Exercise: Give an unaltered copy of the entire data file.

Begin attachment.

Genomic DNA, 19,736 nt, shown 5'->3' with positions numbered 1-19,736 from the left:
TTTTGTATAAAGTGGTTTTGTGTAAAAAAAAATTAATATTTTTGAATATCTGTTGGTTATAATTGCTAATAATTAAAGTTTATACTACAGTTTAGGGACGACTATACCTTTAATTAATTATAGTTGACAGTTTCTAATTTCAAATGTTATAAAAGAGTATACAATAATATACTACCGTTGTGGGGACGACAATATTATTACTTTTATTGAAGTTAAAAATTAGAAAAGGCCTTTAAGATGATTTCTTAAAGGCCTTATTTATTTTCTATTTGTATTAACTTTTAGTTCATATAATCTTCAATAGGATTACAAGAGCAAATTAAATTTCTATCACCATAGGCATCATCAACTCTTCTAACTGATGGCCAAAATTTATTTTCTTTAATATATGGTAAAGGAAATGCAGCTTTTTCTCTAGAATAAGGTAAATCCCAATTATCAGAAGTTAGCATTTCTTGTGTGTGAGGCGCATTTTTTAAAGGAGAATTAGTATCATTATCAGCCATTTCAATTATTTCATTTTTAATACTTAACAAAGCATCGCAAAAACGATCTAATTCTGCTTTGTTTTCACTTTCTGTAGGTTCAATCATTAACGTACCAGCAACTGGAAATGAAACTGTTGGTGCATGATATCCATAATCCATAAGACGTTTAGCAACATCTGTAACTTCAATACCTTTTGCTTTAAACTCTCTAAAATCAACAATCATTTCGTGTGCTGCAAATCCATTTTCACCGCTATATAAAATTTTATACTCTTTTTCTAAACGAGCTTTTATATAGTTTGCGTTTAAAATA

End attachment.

Genomic DNA, 19,736 nt, shown 5'->3' with positions numbered 1-19,736 from the left:
TTTTGTATAAAGTGGTTTTGTGTAAAAAAAAATTAATATTTTTGAATATCTGTTGGTTATAATTGCTAATAATTAAAGTTTATACTACAGTTTAGGGACGACTATACCTTTAATTAATTATAGTTGACAGTTTCTAATTTCAAATGTTATAAAAGAGTATACAATAATATACTACCGTTGTGGGGACGACAATATTATTACTTTTATTGAAGTTAAAAATTAGAAAAGGCCTTTAAGATGATTTCTTAAAGGCCTTATTTATTTTCTATTTGTATTAACTTTTAGTTCATATAATCTTCAATAGGATTACAAGAGCAAATTAAATTTCTATCACCATAGGCATCATCAACTCTTCTAACTGATGGCCAAAATTTATTTTCTTTAATATATGGTAAAGGAAATGCAGCTTTTTCTCTAGAATAAGGTAAATCCCAATTATCAGAAGTTAGCATTTCTTGTGTGTGAGGCGCATTTTTTAAAGGAGAATTAGTATCATTATCAGCCATTTCAATTATTTCATTTTTAATACTTAACAAAGCATCGCAAAAACGATCTAATTCTGCTTTGTTTTCACTTTCTGTAGGTTCAATCATTAACGTACCAGCAACTGGAAATGAAACTGTTGGTGCATGATATCCATAATCCATAAGACGTTTAGCAACATCTGTAACTTCAATACCTTTTGCTTTAAACTCTCTAAAATCAACAATCATTTCGTGTGCTGCAAATCCATTTTCACCGCTATATAAAATTTTATACTCTTTTTCTAAACGAGCTTTTATATAGTTTGCGTTTAAAATA